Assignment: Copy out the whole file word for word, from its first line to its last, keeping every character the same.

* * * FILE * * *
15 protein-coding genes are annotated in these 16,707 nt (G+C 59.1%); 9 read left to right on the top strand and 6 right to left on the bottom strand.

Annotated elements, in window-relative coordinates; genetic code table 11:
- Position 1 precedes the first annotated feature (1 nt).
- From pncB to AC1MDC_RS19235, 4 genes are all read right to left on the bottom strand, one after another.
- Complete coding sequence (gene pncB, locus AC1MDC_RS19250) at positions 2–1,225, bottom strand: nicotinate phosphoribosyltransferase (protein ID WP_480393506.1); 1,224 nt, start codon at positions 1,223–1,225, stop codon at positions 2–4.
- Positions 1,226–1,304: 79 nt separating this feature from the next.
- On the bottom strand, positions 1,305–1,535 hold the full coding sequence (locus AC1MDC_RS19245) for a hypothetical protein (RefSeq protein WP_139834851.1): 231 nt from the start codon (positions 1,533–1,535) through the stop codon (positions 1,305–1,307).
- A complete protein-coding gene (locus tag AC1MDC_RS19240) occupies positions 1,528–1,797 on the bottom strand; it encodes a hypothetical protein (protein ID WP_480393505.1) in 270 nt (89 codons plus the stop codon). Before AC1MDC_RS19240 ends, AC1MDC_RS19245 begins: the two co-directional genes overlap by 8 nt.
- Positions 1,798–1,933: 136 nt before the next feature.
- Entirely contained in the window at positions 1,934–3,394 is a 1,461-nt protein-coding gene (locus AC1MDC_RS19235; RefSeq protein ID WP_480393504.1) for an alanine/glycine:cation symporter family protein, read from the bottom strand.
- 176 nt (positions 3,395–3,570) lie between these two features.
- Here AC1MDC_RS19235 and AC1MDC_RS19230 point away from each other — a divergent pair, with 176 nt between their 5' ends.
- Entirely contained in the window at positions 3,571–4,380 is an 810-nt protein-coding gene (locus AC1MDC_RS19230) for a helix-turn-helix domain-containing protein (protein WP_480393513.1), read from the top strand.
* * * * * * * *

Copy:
15 protein-coding genes are annotated in these 16,707 nt (G+C 59.1%); 9 read left to right on the top strand and 6 right to left on the bottom strand.

Annotated elements, in window-relative coordinates; genetic code table 11:
- Position 1 precedes the first annotated feature (1 nt).
- From pncB to AC1MDC_RS19235, 4 genes are all read right to left on the bottom strand, one after another.
- Complete coding sequence (gene pncB, locus AC1MDC_RS19250) at positions 2–1,225, bottom strand: nicotinate phosphoribosyltransferase (protein ID WP_480393506.1); 1,224 nt, start codon at positions 1,223–1,225, stop codon at positions 2–4.
- Positions 1,226–1,304: 79 nt separating this feature from the next.
- On the bottom strand, positions 1,305–1,535 hold the full coding sequence (locus AC1MDC_RS19245) for a hypothetical protein (RefSeq protein WP_139834851.1): 231 nt from the start codon (positions 1,533–1,535) through the stop codon (positions 1,305–1,307).
- A complete protein-coding gene (locus tag AC1MDC_RS19240) occupies positions 1,528–1,797 on the bottom strand; it encodes a hypothetical protein (protein ID WP_480393505.1) in 270 nt (89 codons plus the stop codon). Before AC1MDC_RS19240 ends, AC1MDC_RS19245 begins: the two co-directional genes overlap by 8 nt.
- Positions 1,798–1,933: 136 nt before the next feature.
- Entirely contained in the window at positions 1,934–3,394 is a 1,461-nt protein-coding gene (locus AC1MDC_RS19235; RefSeq protein ID WP_480393504.1) for an alanine/glycine:cation symporter family protein, read from the bottom strand.
- 176 nt (positions 3,395–3,570) lie between these two features.
- Here AC1MDC_RS19235 and AC1MDC_RS19230 point away from each other — a divergent pair, with 176 nt between their 5' ends.
- Entirely contained in the window at positions 3,571–4,380 is an 810-nt protein-coding gene (locus AC1MDC_RS19230) for a helix-turn-helix domain-containing protein (protein WP_480393513.1), read from the top strand.